Woodland Hills, CA (PressExposure) November 06, 2009 -- The Federal Motor Carrier Safety Administrationâs (FMCSA) results from its 2007 study of large truck accidents showed that collisions between large trucks and vehicles accounted for 101,000 injuries and 4,808 deaths. The occupants of the trucks only accounted for 22 percent of those injured and 17 percent of those killed. Out of the trucks involved in accidents, trucks pulling a semi-trailer accounted for 62 percent of fatal crashes and 46 percent of nonfatal crashes.
âMost drivers of large trucks are careful,â said Robert A. Brenner a Los Angeles, California truck accident attorney, âbut sometimes a truck driver may drive too fast, maneuver into another lane, fail to pay attention, or fail to yield to the right of way. These are the typical causes of fatal and nonfatal truck accidents with vehicles.â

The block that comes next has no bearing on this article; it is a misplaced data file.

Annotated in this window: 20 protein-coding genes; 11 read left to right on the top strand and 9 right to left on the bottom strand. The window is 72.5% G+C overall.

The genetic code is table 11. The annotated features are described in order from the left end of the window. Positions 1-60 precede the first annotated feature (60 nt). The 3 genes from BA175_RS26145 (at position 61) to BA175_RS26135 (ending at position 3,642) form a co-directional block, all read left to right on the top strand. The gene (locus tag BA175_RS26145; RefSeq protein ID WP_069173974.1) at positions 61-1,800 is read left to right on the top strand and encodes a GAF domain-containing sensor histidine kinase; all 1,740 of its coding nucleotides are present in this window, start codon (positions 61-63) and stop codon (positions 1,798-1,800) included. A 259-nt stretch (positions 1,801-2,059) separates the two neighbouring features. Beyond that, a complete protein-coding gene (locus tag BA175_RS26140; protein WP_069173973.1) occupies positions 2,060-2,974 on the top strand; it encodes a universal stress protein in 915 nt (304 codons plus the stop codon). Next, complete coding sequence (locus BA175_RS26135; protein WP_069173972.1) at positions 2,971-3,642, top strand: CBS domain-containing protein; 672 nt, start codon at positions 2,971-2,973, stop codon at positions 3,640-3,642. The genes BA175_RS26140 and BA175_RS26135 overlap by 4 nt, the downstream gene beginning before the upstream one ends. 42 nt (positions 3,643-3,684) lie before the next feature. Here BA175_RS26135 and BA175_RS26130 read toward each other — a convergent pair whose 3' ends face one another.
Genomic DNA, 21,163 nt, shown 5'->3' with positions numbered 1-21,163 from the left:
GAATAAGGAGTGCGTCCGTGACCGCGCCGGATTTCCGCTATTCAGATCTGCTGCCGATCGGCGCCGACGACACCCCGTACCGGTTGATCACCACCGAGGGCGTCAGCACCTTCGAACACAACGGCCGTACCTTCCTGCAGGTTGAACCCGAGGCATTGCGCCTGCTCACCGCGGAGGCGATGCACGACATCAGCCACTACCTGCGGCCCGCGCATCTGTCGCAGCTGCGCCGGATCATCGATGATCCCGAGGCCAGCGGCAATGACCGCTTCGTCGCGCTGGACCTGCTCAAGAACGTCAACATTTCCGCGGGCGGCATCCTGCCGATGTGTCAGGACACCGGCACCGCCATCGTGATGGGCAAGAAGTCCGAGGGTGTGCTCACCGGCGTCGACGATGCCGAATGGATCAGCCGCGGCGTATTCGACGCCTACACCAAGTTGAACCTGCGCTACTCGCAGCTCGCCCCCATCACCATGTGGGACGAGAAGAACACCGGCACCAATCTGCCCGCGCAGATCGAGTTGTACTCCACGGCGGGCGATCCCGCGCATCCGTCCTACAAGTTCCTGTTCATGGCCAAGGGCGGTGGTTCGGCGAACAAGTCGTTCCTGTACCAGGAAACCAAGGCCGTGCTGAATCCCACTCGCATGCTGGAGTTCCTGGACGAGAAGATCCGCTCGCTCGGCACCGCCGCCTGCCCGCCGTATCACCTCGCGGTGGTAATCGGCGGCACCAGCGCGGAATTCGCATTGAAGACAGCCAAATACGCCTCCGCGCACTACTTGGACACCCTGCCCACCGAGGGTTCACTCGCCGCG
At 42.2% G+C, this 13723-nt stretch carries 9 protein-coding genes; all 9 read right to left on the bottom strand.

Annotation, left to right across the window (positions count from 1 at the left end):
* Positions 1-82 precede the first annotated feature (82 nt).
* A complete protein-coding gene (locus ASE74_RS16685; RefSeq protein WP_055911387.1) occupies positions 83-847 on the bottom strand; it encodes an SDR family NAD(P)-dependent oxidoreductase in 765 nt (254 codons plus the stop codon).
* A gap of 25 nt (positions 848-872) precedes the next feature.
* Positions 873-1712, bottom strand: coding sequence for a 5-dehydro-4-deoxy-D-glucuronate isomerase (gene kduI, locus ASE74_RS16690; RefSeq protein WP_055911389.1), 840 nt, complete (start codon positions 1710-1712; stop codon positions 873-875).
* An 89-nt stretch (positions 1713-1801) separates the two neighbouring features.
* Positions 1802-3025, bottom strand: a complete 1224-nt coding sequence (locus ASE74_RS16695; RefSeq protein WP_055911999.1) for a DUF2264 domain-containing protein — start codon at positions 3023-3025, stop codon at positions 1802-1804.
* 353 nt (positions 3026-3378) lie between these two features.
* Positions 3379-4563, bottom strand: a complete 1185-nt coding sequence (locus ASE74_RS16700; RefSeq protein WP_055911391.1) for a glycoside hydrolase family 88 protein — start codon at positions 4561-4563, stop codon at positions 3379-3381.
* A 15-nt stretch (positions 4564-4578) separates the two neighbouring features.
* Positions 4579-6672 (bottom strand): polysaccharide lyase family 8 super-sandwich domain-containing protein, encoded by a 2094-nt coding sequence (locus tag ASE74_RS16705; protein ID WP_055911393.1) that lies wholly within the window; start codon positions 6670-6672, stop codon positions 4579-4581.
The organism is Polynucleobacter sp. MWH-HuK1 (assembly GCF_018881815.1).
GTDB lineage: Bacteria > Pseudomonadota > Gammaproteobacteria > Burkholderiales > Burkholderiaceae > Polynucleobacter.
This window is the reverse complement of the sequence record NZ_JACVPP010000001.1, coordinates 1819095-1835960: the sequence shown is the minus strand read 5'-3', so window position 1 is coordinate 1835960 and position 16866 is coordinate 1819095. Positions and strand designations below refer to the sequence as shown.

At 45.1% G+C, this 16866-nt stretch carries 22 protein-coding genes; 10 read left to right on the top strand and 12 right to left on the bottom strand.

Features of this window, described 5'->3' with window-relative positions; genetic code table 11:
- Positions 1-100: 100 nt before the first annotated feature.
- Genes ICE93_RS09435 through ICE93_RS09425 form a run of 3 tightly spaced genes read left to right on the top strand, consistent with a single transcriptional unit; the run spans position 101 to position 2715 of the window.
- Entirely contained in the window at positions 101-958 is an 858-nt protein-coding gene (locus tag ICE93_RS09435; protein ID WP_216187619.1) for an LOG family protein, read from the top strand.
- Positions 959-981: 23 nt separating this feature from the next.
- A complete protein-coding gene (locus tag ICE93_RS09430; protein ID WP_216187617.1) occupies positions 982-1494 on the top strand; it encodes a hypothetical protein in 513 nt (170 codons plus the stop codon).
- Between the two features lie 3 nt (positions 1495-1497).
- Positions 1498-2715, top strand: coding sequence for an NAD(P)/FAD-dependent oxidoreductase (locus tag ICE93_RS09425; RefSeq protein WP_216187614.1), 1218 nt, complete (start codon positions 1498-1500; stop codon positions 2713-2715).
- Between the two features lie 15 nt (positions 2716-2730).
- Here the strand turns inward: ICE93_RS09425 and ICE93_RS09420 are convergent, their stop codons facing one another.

Brenner, a personal injury attorney, is the founder of the Burn Injury Law Group and the Catastrophic Injury Law Group. Brenner has helped many victims of truck accidents recover monetary compensation for their pain and suffering, rehabilitation costs, past and future medical bills, and lost income. In fatal crashes, Brenner has helped family members recover damages for their loved oneâs wrongful death.
The FMCSA report also found that speeding was a factor in 25 percent of fatal crashes, adverse weather was rarely significant, and 24 percent of crashes in work zones involved a truck.
âTruck drivers are required by law to follow trucking industry rules and safety guidelines,â said Brenner. âThe FMCSA, the U.S. Department of Transportation, and every state have rules governing the trucking industry. To prevent driver fatigue, for instance, a truck driver may only drive a certain number of hours. In addition, trucks must meet equipment and safety standards. A violation of any of these regulations may help prove a truck driverâs fault in a collision. â